He’d memorized the pictures of Amy, Suzanne, and Lacey until he nearly believed they were his pictures. His friends who laughed and panned for the camera. Tight, revealing leotards, amazing feats of balance and flexibility. His fascination for gymnasts had been locked in from that moment. A few years later he’d visited Dave in Oregon, timing it with Southeast Oregon University’s appearance at the gymnastic invitational in Corvallis. He’d shown his brother the pictures, suggested a gymnast be their next victim, and his brother had agreed. The result was Suzanne.
His eyes ran a hand down a rough wall of his hidden nest. No running water, a simple stove for heat and cooking, and silence. Here he felt connected with nature, living the life of a settler from two hundred years ago. Hunting, trapping. He pointedly ignored the generator, grocery store firewood, propane lamps, and can opener.
The police had never connected this place to his brother. Originally it’d belonged to an acquaintance of his mother’s who’d let the two boys use it whenever they’d wanted. Years ago, he’d convinced the old man to sell it; after all, he never used it. The two brothers were the only ones who’d stepped foot in it for twenty years.
Now it was his. His mother had moved him from western state to western state, searching for a job or men to mooch from. He’d ached for a place to put down roots. That’s what the cabin was. Where he was rooted.
Sometimes it was lonely. He missed his brother, their discussions on bondage, sex slaves, and weapons. When he’d found out his brother was going to die in prison, he’d funneled his anger into planning revenge on those who put him there. The cabin was where he’d created his perfect plan.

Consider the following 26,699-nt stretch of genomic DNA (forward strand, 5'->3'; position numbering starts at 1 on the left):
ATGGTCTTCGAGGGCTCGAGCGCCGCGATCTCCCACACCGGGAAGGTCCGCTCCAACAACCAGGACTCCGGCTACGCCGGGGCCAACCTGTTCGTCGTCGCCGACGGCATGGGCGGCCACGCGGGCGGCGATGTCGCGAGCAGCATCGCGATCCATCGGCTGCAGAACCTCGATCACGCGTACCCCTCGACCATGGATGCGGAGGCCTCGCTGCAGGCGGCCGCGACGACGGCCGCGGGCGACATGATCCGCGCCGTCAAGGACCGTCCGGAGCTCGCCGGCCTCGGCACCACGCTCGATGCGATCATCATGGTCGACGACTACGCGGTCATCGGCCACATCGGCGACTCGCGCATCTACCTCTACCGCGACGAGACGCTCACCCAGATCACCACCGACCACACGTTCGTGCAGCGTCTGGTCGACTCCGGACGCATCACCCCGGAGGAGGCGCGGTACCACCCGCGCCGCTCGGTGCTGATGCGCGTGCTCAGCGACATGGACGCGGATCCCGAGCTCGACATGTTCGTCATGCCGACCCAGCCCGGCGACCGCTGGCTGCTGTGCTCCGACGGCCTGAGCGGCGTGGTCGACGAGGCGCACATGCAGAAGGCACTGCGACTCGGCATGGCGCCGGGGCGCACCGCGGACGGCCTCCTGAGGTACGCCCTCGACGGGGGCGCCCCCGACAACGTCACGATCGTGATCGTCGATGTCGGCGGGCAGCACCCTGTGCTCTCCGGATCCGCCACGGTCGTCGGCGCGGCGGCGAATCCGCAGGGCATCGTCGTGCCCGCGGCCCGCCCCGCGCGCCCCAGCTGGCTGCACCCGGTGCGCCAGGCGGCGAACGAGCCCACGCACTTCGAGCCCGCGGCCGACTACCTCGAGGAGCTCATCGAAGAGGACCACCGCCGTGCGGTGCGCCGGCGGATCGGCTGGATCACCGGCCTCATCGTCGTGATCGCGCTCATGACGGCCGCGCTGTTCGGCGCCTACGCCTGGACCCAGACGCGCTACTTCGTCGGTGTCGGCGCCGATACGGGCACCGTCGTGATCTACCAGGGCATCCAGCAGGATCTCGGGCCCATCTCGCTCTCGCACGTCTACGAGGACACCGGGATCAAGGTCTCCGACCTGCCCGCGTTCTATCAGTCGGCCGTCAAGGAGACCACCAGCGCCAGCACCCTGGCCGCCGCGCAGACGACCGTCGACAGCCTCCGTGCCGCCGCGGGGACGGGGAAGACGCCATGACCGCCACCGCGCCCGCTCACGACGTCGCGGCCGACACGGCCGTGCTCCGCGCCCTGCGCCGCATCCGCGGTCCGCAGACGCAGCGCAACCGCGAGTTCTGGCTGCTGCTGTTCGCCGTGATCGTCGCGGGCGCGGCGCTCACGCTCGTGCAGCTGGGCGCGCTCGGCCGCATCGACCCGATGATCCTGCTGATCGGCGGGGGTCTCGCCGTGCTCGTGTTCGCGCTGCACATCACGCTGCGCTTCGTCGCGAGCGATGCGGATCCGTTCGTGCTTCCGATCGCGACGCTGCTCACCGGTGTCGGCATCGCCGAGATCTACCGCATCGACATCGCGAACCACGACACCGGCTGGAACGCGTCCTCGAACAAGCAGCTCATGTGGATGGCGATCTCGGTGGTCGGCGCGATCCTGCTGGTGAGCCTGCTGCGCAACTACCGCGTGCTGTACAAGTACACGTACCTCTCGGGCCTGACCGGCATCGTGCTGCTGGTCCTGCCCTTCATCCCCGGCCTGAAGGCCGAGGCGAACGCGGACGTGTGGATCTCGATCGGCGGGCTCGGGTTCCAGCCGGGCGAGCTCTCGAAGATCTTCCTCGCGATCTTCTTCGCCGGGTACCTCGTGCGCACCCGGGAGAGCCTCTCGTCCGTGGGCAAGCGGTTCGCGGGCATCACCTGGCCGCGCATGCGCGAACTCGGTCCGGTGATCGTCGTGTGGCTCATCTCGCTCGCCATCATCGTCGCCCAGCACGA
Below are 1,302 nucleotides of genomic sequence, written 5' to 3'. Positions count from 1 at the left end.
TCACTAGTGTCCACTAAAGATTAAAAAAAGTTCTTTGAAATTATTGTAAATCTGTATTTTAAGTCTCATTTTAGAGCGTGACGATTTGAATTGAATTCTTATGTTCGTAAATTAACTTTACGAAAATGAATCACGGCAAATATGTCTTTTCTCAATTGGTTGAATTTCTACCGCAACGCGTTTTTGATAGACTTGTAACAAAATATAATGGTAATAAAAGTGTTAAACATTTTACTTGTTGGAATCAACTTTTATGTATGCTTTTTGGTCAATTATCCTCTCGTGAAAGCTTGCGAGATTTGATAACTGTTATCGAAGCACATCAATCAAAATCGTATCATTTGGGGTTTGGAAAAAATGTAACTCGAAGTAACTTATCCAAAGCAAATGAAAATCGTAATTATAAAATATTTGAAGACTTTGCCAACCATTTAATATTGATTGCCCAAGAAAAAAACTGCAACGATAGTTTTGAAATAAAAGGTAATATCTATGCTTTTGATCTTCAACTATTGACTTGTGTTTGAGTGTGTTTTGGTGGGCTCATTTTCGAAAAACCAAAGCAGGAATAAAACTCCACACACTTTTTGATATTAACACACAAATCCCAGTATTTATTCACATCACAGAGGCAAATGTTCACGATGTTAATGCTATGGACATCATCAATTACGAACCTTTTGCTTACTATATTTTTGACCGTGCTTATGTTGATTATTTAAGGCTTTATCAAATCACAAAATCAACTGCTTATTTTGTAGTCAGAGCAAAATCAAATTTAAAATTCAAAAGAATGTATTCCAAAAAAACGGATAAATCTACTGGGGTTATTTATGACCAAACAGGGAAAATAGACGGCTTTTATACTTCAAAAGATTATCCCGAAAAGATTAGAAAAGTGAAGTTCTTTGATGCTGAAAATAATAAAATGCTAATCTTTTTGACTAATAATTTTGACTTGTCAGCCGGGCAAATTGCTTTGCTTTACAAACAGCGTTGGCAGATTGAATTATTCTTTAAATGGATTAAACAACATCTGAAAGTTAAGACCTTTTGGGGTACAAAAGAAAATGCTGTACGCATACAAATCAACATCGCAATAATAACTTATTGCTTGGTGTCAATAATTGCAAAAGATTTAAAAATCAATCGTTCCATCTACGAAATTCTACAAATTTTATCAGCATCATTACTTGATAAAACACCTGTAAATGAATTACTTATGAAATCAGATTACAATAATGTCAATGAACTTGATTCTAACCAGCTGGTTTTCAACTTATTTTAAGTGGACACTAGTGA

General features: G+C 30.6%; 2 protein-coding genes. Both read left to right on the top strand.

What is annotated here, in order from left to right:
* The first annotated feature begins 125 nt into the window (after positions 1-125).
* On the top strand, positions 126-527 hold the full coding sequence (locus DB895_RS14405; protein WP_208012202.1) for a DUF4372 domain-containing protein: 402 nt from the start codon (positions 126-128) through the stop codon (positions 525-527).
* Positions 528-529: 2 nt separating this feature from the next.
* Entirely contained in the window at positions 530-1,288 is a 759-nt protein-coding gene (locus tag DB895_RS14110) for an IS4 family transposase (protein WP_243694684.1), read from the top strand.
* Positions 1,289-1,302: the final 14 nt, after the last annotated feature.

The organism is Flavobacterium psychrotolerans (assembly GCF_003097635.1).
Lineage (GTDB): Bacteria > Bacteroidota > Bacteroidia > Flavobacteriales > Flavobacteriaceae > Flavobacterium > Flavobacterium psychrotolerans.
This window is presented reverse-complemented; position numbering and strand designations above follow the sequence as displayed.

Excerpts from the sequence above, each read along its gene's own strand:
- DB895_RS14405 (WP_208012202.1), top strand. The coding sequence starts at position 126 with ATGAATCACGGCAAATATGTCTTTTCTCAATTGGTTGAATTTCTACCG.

Dave didn’t breathe a word about his brother’s involvement in the college girls’ deaths. He’d kept quiet on Suzanne’s fate to the police, because she was his special project, not Dave’s. When he was fifteen, he’d been toying with the idea of having a sex slave. Someone who was ready whenever he wanted her and then disappeared when he was finished. He’d been a frustrated teen. Girls didn’t want anything to do with him and he’d started to doubt that he’d ever have sex. Dave had said a sex slave wouldn’t work, but he’d still wanted to try. They’d tapped into an online newsletter for people in the sex slave trade, studied their habits, the dos and don’ts. He’d wanted to keep Suzanne for himself forever. All that gorgeous hair and spunk.
His hands tightened into fists as his groin hardened.
It hadn’t worked. His big brother had been right. Suzanne had too big a mouth and got on his nerves, fighting him every step of the way. When he’d realized Suzanne was pregnant, he’d been surprised by his desire for a real family. Mommy, daddy, and baby. But Suzanne wasn’t docile enough. He’d picked the wrong type of woman. After the baby was born, he’d finished her and buried her deep in the forest. Dave had always left their victims to be found. He’d wanted to keep Suzanne for himself in death if he couldn’t have her in life.